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Would you pay to use Google Search? Google thinks you might for the new AI version

Published Apr 3rd, 2024 6:00PM EDT
Google CEO Sundar Pichai
Image: Christoph Soeder/dpa

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To the cynic in me, it all makes sense now. Google has faced criticism for a while now over its ad-filled core search product that’s less useful than ever these days, even as the company shifts its focus toward an all-new version of search that’s powered by AI. And now comes word that the company is weighing a massive and profound shift in the business model behind Google Search:

Put simply, the change Google is considering is that you can either accept a sub-par search experience that’s loaded with ads. Or you can pay a premium for the new AI-powered search experience, with Google’s bot essentially summarizing your results for you.

The Financial Times first reported the news that Google is considering this “seismic” change to the company’s cash cow, in a reflection of the fact that, while Google realizes AI is the future, it also hasn’t figured out how to monetize the technology yet without cannibalizing its existing business.

Under the plan that Google is considering, per the FT, the idea is that AI-powered search could become part of a basket of premium subscription services. Premium users already get access to Google’s Gemini AI assistant, for example, in Gmail and Docs. As for the AI-powered version of Google Search more broadly, it’s already threatened to quite significantly reshape the web, given that Google has a near-total monopoly on search traffic — and an AI experience that summarizes content instead of directing users to click on links implies a whole host of negative downstream consequences for content creators, brands, and publishers.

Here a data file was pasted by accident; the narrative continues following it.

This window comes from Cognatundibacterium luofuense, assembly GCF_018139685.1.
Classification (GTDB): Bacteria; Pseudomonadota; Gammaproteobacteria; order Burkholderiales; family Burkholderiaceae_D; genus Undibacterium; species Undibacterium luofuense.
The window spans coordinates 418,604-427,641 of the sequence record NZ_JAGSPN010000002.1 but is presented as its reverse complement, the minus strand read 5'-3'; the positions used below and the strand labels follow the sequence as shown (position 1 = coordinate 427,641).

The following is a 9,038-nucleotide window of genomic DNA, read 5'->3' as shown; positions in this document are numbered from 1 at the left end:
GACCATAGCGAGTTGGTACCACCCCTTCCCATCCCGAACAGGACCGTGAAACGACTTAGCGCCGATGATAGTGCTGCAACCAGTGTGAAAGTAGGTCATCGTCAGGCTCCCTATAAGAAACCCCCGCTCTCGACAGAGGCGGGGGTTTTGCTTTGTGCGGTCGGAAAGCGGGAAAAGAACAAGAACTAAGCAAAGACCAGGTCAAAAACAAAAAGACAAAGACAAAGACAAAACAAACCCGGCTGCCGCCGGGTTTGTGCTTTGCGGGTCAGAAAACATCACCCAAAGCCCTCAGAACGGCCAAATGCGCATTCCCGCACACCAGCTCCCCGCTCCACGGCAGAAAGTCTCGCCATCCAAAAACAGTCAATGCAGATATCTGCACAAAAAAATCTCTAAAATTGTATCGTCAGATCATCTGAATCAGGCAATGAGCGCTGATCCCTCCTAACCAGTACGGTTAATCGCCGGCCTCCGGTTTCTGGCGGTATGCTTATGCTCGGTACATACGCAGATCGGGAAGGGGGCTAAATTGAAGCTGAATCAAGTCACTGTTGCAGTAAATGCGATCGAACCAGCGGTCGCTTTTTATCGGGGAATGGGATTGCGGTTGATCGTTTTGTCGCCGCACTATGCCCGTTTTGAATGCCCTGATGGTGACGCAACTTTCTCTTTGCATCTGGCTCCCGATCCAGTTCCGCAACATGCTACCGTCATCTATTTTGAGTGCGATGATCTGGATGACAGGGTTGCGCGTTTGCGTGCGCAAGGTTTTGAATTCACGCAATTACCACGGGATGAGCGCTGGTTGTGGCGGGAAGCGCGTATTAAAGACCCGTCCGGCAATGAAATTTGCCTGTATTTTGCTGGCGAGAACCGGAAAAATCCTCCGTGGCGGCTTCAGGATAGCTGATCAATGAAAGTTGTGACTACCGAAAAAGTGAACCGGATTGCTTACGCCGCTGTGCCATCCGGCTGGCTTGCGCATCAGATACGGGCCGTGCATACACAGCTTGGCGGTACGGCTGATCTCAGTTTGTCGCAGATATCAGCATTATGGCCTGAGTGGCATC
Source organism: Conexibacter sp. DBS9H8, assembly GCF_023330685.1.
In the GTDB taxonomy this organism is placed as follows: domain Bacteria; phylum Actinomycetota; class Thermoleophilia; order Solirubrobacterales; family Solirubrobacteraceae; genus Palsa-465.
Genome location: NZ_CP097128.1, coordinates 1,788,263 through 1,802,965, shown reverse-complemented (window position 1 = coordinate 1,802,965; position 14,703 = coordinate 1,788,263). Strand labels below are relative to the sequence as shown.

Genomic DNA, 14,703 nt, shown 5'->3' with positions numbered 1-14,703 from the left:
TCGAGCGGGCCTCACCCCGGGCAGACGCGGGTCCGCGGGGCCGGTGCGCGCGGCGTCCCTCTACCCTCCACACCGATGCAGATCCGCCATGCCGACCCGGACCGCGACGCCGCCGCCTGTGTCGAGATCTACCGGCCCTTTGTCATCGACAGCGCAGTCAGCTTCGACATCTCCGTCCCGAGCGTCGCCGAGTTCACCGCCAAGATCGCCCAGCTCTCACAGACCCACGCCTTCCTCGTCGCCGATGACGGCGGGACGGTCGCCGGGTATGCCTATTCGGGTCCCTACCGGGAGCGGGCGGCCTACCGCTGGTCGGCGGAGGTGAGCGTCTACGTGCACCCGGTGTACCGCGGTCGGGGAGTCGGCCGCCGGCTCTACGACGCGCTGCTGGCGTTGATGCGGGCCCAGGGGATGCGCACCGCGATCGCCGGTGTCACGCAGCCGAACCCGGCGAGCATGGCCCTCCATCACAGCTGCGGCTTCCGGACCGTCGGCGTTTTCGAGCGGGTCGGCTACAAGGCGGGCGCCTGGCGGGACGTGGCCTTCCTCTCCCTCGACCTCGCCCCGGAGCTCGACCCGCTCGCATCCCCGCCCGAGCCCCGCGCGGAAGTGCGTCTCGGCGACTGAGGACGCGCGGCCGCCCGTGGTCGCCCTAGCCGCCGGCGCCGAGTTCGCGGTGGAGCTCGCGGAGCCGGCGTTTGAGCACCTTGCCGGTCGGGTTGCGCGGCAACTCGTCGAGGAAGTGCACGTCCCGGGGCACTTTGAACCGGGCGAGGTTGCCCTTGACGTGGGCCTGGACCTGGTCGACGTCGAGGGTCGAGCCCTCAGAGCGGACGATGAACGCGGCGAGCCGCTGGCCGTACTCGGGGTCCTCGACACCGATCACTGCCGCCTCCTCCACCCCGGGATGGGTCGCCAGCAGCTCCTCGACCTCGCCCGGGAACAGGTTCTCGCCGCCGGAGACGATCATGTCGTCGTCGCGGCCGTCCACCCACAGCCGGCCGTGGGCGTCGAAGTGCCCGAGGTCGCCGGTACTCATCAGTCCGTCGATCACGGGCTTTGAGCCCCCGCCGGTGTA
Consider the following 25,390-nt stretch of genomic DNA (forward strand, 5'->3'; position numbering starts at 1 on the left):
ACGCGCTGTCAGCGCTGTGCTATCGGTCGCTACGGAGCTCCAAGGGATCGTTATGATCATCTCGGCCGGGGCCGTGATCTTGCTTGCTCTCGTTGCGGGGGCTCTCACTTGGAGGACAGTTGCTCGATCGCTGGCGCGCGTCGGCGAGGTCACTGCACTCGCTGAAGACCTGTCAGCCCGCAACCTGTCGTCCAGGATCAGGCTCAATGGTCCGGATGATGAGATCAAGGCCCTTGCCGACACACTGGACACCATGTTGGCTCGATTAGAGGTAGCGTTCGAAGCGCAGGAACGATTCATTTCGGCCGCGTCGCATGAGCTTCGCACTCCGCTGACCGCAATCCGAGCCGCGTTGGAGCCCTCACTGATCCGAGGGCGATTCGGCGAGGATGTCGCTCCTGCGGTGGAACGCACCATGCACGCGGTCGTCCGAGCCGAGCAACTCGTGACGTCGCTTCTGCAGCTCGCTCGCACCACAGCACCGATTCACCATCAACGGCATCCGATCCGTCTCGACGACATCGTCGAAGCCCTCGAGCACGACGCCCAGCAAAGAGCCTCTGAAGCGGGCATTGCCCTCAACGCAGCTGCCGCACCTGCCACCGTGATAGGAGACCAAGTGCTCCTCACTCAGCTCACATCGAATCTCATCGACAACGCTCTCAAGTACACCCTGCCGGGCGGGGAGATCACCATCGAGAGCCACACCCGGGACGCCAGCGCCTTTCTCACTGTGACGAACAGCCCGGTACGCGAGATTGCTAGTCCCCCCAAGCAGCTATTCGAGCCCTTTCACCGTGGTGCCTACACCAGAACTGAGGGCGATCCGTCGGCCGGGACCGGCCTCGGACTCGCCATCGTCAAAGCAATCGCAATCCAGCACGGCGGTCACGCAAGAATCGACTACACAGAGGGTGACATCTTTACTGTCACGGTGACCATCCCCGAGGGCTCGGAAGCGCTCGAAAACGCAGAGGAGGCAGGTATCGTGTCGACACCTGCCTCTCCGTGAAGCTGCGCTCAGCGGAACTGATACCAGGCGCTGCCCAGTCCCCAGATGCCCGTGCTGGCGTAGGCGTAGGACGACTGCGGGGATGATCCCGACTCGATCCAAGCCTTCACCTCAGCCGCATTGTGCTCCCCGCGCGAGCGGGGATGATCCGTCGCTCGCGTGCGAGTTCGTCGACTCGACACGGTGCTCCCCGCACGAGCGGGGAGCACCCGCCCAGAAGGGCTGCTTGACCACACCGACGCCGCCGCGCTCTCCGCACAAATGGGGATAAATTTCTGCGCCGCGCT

Google engineers are reportedly working on the technology now that would make AI-based search a paid-for experience, but the company’s leadership hasn’t decided whether to pull the trigger or not yet.

To understand the tightrope that Google is walking here, consider: The company reported $175 billion in revenue from search and related ads last year. The launch of OpenAI’s ChatGPT in late 2022, meanwhile, changed everything. Google realized it was already losing a race that OpenAI had suddenly begun to dominate — while, in the meantime, dissatisfaction with the core Google Search product feels as high as it’s ever been.

I’ve made this argument in the past, but it feels relevant here again: Getting caught flat-footed like this by a technology shift and an upstart competitor almost makes you feel like Google CEO Sundar Pichai is in danger of becoming his company’s version of Steve Ballmer. He knows how to make money, in other words, but when is the last time Google has done something truly great?

Andy Meek Trending News Editor

Andy Meek is a reporter based in Memphis who has covered media, entertainment, and culture for over 20 years. His work has appeared in outlets including The Guardian, Forbes, and The Financial Times, and he’s written for BGR since 2015. Andy's coverage includes technology and entertainment, and he has a particular interest in all things streaming.

Over the years, he’s interviewed legendary figures in entertainment and tech that range from Stan Lee to John McAfee, Peter Thiel, and Reed Hastings.